Why German scientists got cows stoned

If you give a cow hemp, expect some silly bovine behavior and THC-laced milk.
Cows that get a little hemp may act silly—but it could also help make their lives better. DepositPhotos

Figuring out what to feed a seemingly ever-growing herd of US livestock is tricky. Industrial hemp, however, has grown to a value of $824 million in 2021 and creates some 24,000 tons of leftover organic matter, according to the New York Times

The hemp plant is the same species as a cannabis plant, except it contains 0.3 percent or lower tetrahydrocannabinol or THC. New industries making products using the less-potent varieties of THC and tough fabric or plastic alternative materials from the plants fibers have popped up since the 2018 US Farm Bill allowed its production once again. And some scientists have stared to wonder if it could be useable cow feed. 

Well, it depends on if farmers want their cows to get a little stoned.

A new study out this week in Nature Food shows how when cows get their regular feed swapped with hemp, they start to act a little silly, not unlike humans who have recently imbibed with cannabis. Compared to their peers who ate regular corn and hay feed, the hemp cows were more relaxed, yawning and salivating more often, and got into some “pronounced tongue play,” the authors write. Their eyes even got red and droopy, according to the paper. 

[Related: Potty-trained cows could seriously help the planet.]

The main reason for the paper, however, wasn’t to just see cows acting goofy. Currently, you cannot feed livestock the leftovers from hemp in the US. The stoned cow experiment took place in Germany largely to figure out if a hemp-fed cow led to a THC-filled milk.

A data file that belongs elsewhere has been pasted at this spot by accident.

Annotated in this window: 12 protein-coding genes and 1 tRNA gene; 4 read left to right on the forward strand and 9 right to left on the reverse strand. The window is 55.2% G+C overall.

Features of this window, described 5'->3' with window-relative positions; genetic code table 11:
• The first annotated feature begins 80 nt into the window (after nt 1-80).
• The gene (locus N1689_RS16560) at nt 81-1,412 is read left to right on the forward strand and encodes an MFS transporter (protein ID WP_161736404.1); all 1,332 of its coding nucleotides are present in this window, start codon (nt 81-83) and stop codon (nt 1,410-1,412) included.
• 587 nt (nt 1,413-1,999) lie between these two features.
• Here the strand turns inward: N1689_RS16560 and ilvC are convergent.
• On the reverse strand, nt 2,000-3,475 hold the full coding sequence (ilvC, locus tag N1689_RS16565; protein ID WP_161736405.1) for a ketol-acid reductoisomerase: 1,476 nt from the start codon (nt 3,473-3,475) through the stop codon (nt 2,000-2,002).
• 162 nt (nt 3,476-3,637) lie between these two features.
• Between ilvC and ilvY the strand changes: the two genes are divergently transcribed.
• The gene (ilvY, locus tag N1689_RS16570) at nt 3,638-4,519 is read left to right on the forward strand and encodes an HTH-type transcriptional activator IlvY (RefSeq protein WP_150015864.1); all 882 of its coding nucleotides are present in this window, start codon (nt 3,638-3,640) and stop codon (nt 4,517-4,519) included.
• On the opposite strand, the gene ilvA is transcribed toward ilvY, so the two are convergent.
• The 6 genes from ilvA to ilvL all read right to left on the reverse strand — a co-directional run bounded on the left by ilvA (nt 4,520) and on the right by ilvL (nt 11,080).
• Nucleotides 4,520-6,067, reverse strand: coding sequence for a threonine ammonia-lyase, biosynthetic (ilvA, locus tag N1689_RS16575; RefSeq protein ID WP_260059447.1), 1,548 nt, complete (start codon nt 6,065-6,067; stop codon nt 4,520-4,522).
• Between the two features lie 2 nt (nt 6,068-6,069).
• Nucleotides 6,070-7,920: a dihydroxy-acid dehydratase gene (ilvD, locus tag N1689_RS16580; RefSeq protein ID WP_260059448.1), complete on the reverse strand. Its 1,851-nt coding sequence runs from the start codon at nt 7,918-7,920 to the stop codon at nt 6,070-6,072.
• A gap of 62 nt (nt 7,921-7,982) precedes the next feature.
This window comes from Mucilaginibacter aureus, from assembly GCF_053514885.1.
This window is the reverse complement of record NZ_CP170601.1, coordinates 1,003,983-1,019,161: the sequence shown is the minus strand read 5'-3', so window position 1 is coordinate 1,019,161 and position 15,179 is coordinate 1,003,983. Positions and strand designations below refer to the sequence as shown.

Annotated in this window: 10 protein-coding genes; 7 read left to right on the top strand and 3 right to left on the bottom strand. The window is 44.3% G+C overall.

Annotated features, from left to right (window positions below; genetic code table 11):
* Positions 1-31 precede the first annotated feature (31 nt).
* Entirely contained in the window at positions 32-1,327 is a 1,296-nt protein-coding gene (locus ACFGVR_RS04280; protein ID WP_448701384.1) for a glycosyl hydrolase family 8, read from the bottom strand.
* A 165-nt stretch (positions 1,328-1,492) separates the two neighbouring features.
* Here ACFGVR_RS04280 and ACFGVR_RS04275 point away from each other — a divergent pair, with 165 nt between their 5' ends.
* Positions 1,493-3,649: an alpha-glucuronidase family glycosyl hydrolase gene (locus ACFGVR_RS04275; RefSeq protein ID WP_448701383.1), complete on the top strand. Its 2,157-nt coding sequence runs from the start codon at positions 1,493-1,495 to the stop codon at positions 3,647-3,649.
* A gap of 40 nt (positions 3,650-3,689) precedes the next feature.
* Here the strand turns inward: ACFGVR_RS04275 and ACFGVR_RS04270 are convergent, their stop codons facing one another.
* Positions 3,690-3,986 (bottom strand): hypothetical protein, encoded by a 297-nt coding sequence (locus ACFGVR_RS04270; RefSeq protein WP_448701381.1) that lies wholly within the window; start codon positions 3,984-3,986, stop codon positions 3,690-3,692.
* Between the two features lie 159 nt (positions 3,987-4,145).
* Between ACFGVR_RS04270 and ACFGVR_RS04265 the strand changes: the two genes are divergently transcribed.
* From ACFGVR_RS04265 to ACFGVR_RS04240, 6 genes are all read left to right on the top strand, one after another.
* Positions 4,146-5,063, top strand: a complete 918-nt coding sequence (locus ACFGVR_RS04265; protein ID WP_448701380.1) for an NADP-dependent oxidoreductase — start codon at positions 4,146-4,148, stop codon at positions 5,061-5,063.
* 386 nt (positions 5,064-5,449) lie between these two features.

In this case, the milk produced actually did have too much THC to be considered safe according to guidelines set by the European Food Safety Authority. “Shortly after starting to feed the industrial hemp, health-significant amounts of delta nine THC and other cannabinoids were detectable in the milk,” according to a release. “When consuming milk and milk products with a delta nine THC content of this magnitude, the acute reference dose (ARfD) of 0.001 milligrams of THC per kilogram of body weight can be significantly exceeded in humans.”

However, the course is easily reversed—milk THC levels drop pretty soon after letting the cows sober up, and especially silly behavior stops within two days.

While having THC-tinged milk consumed by humans probably won’t be on the shelf anytime soon, feeding livestock hemp at a certain level may actually make them more relaxed and live happier, healthier lives, according to other research. This means that scientific research on stoned cows will likely be a somewhat frequent occurrence in the coming years.